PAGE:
Public Funding for Research and Graduate Students

  1. What role do you think the federal government should play in funding graduate student research in all disciplines? Do you support the eligibility of international graduate students for funding through the tri-council agencies? Do you support graduate students being given access to the Canada Student Grants under the Canada Student Loans Program?

The federal government has an essential role in providing dedicated funding for post-secondary education that would allow institutions to fund graduate student research in all disciplines. Increased funding through the tri-council agencies would help to support that goal.I support both giving graduate students access to the Canada Student Grants, and granting eligibility to international graduate students to funding through the tri-council agencies.

Youth Employment and Underemployment

  1. What will you do to address high youth unemployment and underemployment among young workers to ensure access to jobs in a variety of fields? What steps will you take to ensure employers do not replace entry-level positions and on-the-job training opportunities with unpaid internships?

A concerted package of reforms is necessary to ensure greater access to jobs for young workers, including: ensuring that the federal government takes concrete steps to reduce the debt burden on graduates who are entering the job market, making significant investments in green infrastructure and technology to create sustainable jobs of tomorrow for future generations of Canadians, ending discriminatory practices in federally-regulated workplaces, an end to unpaid internships, a recognition of and measures to counter the systemic barriers faced by youth from racialized and marginalized communities; and significant reforms to the Canada Labour Code such as, a $15/hr minimum wage, facilitating union membership, allowing for more predictable scheduling of work hours, more sick days and emergency leave, and a ban on the use of replacement workers during strikes, and calling for an end to unpaid internships and other unfair practices.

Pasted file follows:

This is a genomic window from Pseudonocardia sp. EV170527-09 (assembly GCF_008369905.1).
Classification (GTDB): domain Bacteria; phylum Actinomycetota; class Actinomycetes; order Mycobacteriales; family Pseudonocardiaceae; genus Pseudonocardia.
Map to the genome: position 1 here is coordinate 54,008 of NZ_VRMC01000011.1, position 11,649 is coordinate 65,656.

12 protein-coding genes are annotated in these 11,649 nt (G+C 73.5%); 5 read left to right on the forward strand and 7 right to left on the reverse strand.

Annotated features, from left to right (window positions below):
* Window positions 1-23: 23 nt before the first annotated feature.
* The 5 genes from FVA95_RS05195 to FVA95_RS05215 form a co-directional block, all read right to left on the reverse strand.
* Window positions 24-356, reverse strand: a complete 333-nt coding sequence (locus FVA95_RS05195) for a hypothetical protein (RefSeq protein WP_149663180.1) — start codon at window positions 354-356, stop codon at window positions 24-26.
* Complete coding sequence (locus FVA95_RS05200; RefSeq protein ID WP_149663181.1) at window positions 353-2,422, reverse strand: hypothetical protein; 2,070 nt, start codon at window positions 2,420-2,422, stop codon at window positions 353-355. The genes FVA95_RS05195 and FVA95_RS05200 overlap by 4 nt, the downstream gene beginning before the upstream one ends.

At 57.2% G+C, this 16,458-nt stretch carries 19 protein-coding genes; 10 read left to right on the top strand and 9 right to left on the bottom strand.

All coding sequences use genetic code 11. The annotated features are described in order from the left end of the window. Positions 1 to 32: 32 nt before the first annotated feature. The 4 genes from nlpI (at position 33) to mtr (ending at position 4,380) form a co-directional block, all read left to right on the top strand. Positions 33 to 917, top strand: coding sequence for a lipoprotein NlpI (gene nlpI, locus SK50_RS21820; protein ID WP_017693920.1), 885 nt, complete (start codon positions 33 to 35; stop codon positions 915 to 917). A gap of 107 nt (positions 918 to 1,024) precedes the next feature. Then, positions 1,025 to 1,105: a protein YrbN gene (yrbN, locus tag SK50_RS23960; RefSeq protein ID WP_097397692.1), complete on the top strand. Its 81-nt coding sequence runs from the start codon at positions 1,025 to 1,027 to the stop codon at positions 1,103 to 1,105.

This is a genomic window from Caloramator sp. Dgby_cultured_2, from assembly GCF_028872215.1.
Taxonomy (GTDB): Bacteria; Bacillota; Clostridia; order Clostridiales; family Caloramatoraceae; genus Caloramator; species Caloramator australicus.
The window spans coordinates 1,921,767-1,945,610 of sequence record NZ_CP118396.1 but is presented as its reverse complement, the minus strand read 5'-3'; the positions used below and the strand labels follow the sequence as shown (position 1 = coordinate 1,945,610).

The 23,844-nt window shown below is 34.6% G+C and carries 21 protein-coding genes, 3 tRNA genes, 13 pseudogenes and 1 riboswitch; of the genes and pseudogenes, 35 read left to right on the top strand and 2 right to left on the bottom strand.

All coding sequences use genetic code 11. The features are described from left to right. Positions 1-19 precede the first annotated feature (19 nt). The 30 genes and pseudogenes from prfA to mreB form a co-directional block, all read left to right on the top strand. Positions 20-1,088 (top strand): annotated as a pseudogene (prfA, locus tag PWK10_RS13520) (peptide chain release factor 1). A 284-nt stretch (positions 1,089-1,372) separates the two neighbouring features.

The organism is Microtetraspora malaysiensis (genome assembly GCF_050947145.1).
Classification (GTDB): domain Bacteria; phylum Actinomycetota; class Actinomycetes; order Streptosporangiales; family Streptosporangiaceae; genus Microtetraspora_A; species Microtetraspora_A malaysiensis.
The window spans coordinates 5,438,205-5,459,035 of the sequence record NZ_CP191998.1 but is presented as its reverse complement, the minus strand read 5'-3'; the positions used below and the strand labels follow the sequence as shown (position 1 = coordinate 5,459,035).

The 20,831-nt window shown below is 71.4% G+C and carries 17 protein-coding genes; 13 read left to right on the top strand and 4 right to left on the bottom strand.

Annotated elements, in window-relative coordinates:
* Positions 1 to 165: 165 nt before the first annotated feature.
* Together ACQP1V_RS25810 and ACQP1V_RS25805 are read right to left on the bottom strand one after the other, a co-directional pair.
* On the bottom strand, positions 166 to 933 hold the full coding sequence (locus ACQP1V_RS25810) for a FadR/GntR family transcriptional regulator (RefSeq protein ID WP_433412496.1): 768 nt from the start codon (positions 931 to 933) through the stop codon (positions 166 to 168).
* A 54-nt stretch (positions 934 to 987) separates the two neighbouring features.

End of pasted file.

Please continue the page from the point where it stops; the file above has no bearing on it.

Executive Compensation on Campus

  1. Would you support a senior executive salary pay cap in the post- secondary sector?

Yes.

Jagmeet Singh

Funding for Post-Secondary Education

  1. Do you support a dedicated transfer payment to the provinces for post-secondary education? If so, at what level of funding?

Yes. As Prime Minister, I will create a new, dedicated funding mechanism called the Post-Secondary Transfer. The new transfer will be separated out of the Canada Social Transfer and will be set at $15 billion. The dedicated transfer will increase every year on the basis of enrolment growth and inflation.

International Students

  1. How will you address the tuition fee disparities between domestic and international students?

The dedicated Post-Secondary Transfer will ensure all tuition fees are eliminated in Canada for both domestic and international students. Each province and territory will be approached to sign cost-sharing agreements to this end.

Elimination of Tuition Fees

  1. Do you support the elimination of tuition fees to ensure low up-front cost (and less student debt) for those pursuing post-secondary education?

I fully support eliminating tuition fees. I will create a new Post-Secondary Education Act based on the principles of universality, accessibility, comprehensiveness, public administration and freedom of expression. By creating a dedicated post-secondary education transfer and ensuring funding keeps pace with enrolment growth and inflation, I will help build a post-secondary education system that is both accessible and of high quality.

In addition, I will increase and maintain needs-based, non-repayable grants to support students who may not be able to cover the cost of living while attending post-secondary education. Marginalized students should not be discouraged from attending post- secondary education because they are unable to pay for rent, food, and books.